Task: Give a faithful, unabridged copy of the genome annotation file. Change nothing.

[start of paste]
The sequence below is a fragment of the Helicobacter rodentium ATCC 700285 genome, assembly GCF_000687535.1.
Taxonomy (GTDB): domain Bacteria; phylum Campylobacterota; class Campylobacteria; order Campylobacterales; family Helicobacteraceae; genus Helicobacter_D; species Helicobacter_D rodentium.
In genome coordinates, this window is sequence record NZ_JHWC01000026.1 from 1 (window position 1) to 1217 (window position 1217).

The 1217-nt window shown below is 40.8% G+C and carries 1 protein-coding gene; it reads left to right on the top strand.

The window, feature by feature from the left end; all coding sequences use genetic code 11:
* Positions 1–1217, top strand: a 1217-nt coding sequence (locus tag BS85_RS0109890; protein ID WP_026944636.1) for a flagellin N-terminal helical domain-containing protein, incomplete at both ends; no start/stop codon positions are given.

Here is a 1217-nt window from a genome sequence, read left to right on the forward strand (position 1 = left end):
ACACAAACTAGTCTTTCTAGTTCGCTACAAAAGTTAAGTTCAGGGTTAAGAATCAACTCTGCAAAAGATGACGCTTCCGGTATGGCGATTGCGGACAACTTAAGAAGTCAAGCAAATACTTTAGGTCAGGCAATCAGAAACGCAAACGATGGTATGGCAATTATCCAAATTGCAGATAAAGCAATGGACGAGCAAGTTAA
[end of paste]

The sequence below is a fragment of the Helicobacter rodentium ATCC 700285 genome, assembly GCF_000687535.1.
Taxonomy (GTDB): domain Bacteria; phylum Campylobacterota; class Campylobacteria; order Campylobacterales; family Helicobacteraceae; genus Helicobacter_D; species Helicobacter_D rodentium.
In genome coordinates, this window is sequence record NZ_JHWC01000026.1 from 1 (window position 1) to 1217 (window position 1217).

The 1217-nt window shown below is 40.8% G+C and carries 1 protein-coding gene; it reads left to right on the top strand.

The window, feature by feature from the left end; all coding sequences use genetic code 11:
* Positions 1–1217, top strand: a 1217-nt coding sequence (locus tag BS85_RS0109890; protein ID WP_026944636.1) for a flagellin N-terminal helical domain-containing protein, incomplete at both ends; no start/stop codon positions are given.

Here is a 1217-nt window from a genome sequence, read left to right on the forward strand (position 1 = left end):
ACACAAACTAGTCTTTCTAGTTCGCTACAAAAGTTAAGTTCAGGGTTAAGAATCAACTCTGCAAAAGATGACGCTTCCGGTATGGCGATTGCGGACAACTTAAGAAGTCAAGCAAATACTTTAGGTCAGGCAATCAGAAACGCAAACGATGGTATGGCAATTATCCAAATTGCAGATAAAGCAATGGACGAGCAAGTTAA